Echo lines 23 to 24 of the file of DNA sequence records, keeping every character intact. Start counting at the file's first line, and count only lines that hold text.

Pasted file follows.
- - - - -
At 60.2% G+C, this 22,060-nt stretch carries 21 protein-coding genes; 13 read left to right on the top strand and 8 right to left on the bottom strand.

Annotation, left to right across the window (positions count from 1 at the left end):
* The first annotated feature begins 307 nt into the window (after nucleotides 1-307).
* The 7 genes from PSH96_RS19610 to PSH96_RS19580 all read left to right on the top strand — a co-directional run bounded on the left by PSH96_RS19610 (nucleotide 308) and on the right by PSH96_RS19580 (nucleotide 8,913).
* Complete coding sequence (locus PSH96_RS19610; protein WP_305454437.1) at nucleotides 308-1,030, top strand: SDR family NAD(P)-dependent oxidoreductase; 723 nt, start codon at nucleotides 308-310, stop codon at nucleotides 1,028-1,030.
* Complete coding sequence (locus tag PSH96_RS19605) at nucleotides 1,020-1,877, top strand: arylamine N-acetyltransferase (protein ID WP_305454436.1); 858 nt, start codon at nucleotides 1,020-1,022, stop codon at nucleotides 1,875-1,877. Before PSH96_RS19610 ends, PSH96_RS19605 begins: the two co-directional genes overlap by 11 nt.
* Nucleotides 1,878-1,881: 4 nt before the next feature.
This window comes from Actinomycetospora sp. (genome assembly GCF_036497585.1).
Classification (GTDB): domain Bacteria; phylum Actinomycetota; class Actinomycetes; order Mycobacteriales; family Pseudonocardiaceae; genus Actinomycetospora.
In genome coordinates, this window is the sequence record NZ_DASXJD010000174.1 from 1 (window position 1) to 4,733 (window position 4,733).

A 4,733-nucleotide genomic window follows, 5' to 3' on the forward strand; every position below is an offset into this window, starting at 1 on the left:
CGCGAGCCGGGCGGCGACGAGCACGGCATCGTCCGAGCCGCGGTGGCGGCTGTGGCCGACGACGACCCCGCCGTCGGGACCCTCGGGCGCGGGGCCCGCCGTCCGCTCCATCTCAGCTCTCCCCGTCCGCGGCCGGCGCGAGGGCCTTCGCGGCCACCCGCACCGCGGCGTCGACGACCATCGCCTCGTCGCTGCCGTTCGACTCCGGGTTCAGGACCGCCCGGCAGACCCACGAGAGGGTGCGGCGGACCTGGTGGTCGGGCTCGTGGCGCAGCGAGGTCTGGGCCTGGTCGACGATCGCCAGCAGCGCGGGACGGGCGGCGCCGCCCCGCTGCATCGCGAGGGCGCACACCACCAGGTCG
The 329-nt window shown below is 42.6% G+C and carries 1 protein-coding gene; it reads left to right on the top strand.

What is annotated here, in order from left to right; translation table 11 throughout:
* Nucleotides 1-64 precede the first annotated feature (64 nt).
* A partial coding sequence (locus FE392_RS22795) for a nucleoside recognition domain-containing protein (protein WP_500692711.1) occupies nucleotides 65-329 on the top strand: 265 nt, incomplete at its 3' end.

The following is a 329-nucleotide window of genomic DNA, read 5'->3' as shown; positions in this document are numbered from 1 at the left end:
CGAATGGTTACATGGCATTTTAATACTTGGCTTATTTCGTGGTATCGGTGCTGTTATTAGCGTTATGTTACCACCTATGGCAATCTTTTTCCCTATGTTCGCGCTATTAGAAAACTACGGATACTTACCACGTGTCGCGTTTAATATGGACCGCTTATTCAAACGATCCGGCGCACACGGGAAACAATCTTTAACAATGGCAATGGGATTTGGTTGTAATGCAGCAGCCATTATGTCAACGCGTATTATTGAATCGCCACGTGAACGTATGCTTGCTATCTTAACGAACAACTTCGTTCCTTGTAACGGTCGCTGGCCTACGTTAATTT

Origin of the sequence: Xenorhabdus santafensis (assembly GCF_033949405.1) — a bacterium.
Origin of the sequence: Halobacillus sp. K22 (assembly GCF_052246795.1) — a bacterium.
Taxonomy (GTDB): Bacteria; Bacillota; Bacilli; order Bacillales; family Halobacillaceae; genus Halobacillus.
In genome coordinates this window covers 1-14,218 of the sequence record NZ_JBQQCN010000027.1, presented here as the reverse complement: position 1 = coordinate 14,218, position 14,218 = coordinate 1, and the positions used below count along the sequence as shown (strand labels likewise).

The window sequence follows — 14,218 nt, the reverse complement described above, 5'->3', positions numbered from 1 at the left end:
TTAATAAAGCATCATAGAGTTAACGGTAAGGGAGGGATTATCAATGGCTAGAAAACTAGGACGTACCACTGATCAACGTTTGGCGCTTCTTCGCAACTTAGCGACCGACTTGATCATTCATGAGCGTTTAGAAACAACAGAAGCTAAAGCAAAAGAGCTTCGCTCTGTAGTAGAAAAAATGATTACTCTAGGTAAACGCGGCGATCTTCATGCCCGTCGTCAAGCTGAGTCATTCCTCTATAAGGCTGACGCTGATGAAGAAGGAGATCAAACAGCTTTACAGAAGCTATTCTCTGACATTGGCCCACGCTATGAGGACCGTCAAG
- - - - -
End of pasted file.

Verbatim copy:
The window sequence follows — 14,218 nt, the reverse complement described above, 5'->3', positions numbered from 1 at the left end:
TTAATAAAGCATCATAGAGTTAACGGTAAGGGAGGGATTATCAATGGCTAGAAAACTAGGACGTACCACTGATCAACGTTTGGCGCTTCTTCGCAACTTAGCGACCGACTTGATCATTCATGAGCGTTTAGAAACAACAGAAGCTAAAGCAAAAGAGCTTCGCTCTGTAGTAGAAAAAATGATTACTCTAGGTAAACGCGGCGATCTTCATGCCCGTCGTCAAGCTGAGTCATTCCTCTATAAGGCTGACGCTGATGAAGAAGGAGATCAAACAGCTTTACAGAAGCTATTCTCTGACATTGGCCCACGCTATGAGGACCGTCAAG